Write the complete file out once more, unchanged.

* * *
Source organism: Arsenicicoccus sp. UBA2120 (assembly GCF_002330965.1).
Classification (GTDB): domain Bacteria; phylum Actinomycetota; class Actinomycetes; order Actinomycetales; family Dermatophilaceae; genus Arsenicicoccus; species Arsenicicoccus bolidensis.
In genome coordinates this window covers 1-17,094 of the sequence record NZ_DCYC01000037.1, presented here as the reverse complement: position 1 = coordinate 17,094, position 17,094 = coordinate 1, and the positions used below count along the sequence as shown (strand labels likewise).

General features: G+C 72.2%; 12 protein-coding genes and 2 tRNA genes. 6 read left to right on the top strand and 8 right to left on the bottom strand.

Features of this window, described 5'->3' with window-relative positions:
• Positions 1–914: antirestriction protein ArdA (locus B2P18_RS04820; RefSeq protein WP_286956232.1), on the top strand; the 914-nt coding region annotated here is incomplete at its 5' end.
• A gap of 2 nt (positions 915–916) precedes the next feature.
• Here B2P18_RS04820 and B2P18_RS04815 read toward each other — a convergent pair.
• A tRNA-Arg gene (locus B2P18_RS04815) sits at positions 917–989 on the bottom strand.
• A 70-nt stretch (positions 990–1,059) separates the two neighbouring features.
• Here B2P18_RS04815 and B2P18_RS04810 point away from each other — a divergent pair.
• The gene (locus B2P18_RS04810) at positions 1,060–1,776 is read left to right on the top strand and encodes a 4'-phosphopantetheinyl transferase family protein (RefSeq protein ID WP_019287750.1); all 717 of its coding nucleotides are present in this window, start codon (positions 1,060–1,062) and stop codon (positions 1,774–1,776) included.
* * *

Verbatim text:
Source organism: Arsenicicoccus sp. UBA2120 (assembly GCF_002330965.1).
Classification (GTDB): domain Bacteria; phylum Actinomycetota; class Actinomycetes; order Actinomycetales; family Dermatophilaceae; genus Arsenicicoccus; species Arsenicicoccus bolidensis.
In genome coordinates this window covers 1-17,094 of the sequence record NZ_DCYC01000037.1, presented here as the reverse complement: position 1 = coordinate 17,094, position 17,094 = coordinate 1, and the positions used below count along the sequence as shown (strand labels likewise).

General features: G+C 72.2%; 12 protein-coding genes and 2 tRNA genes. 6 read left to right on the top strand and 8 right to left on the bottom strand.

Features of this window, described 5'->3' with window-relative positions:
• Positions 1–914: antirestriction protein ArdA (locus B2P18_RS04820; RefSeq protein WP_286956232.1), on the top strand; the 914-nt coding region annotated here is incomplete at its 5' end.
• A gap of 2 nt (positions 915–916) precedes the next feature.
• Here B2P18_RS04820 and B2P18_RS04815 read toward each other — a convergent pair.
• A tRNA-Arg gene (locus B2P18_RS04815) sits at positions 917–989 on the bottom strand.
• A 70-nt stretch (positions 990–1,059) separates the two neighbouring features.
• Here B2P18_RS04815 and B2P18_RS04810 point away from each other — a divergent pair.
• The gene (locus B2P18_RS04810) at positions 1,060–1,776 is read left to right on the top strand and encodes a 4'-phosphopantetheinyl transferase family protein (RefSeq protein ID WP_019287750.1); all 717 of its coding nucleotides are present in this window, start codon (positions 1,060–1,062) and stop codon (positions 1,774–1,776) included.